Opening the Word: Joseph’s righteousness

In the final days before we celebrate the Nativity of Our Lord Jesus Christ, we encounter Joseph, the foster father of Jesus, in the Gospel of Matthew. Joseph is in the line of Abraham (cf. Mt 1:1-17). Abraham is the one chosen by God among all the peoples of the earth: “‘I will make of you a great nation, and I will bless you; I will make your name great, so that you will be a blessing’” (Gn 12:2).

Could Abraham have known how great his name would become through all the earth? That from his lineage “the virgin shall conceive, and bear a son, and shall name him Emmanuel” (Is 7:14). From Abraham’s obedience generations ago, the very savior of the world will come forth.

And now Joseph takes up the role of Abraham. He is betrothed to Mary, not yet living together. Marriage began in the ancient world through a period of engagement that concluded with the reception of the bride into the bridegroom’s house.

But this marriage is different: “Before they lived together, [Mary] was found with child through the Holy Spirit” (Mt 1:18). Joseph could have jumped to the obvious conclusion: Perhaps his bride-to-be was unfaithful. He could have been jealous, angry, wanting to expose his fiancée to the punishment she deserved.

Joseph does nothing of the sort. He doesn’t even presume that Mary had sexual relations with another man: “Joseph her husband, since he was a righteous man, yet unwilling to expose her to shame, decided to divorce her quietly” (Mt 1:19).

To be righteous, like Joseph, is to conform the entirety of one’s will to God’s. With the pregnancy of Mary, Joseph discovered a mystery that he was not seemingly a part of. God’s will, made manifest in Mary, did not include Joseph (at least he imagined).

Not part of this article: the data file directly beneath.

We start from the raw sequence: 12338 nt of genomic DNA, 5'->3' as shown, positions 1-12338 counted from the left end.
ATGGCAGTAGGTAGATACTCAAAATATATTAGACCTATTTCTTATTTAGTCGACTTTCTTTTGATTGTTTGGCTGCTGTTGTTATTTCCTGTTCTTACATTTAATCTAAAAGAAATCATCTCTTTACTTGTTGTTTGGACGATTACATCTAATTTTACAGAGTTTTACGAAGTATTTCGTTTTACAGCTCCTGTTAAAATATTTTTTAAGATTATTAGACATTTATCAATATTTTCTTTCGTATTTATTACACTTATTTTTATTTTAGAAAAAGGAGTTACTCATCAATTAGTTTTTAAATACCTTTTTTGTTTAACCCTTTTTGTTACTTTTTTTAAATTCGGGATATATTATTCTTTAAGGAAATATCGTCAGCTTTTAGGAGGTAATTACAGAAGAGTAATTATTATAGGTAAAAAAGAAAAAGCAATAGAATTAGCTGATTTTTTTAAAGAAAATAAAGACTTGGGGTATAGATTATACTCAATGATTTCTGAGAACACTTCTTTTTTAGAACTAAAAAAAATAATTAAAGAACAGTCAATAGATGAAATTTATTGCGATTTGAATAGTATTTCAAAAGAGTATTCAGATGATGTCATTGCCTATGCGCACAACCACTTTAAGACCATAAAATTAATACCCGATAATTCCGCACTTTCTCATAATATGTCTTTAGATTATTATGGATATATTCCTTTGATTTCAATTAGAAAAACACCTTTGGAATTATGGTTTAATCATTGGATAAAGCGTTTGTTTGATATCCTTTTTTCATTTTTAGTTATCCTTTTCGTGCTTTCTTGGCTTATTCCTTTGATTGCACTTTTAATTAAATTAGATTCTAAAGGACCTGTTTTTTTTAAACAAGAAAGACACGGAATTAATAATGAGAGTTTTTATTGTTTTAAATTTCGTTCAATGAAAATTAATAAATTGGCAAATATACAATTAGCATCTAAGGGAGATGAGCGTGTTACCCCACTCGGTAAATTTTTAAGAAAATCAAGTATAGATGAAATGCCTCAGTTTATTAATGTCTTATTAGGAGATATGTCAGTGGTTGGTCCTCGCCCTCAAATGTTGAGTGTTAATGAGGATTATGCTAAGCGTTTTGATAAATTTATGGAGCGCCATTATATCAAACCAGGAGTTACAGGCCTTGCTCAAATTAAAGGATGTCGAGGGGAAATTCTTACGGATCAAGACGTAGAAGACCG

Joseph must have known about the miraculous births that took place at the beginning of Israel’s history. God kept the covenant with Abraham, giving him his beloved son, Isaac. Isaac, like Jesus Christ, is born outside of normal circumstances. His mother, Sarah, was well into menopause, unable to give birth naturally (cf. Gn 17:17).

So, Joseph decides to divorce Mary quietly. But like his namesake in the book of Genesis, Joseph has received the gift of dreams. While asleep, the angel of the Lord appears to him and says, “‘Joseph, son of David, do not be afraid to take Mary your wife into your home. For it is through the Holy Spirit that this child has been conceived in her’” (Mt 1:20).

Joseph has now been written into the narrative. In the Gospel of Luke, it is Mary’s story that we hear, her fiat, her will offered entirely to God.

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In Matthew, Joseph, too, gives his fiat: “When Joseph awoke, he did as the angel of the Lord had commanded him and took his wife into his home” (Mt 1:24).

Joseph is not just righteous. He is the tender one that receives, in silence, the Blessed Virgin and Jesus into the home. He is truly Mary’s husband. He is truly Jesus’ foster father, who keeps watch over the Holy Family out of the depths of love.

The wonder of the Incarnation is revealed in Joseph’s righteousness. The salvation of the world takes place through what seems like a normal family, a husband and a wife keeping their mystery hidden from the world.

And it is this hidden salvation, which we will celebrate in one week’s time, as we cry out: Today is born our savior, Christ the Lord.

Timothy P. O’Malley is the director of the Notre Dame Center for Liturgy.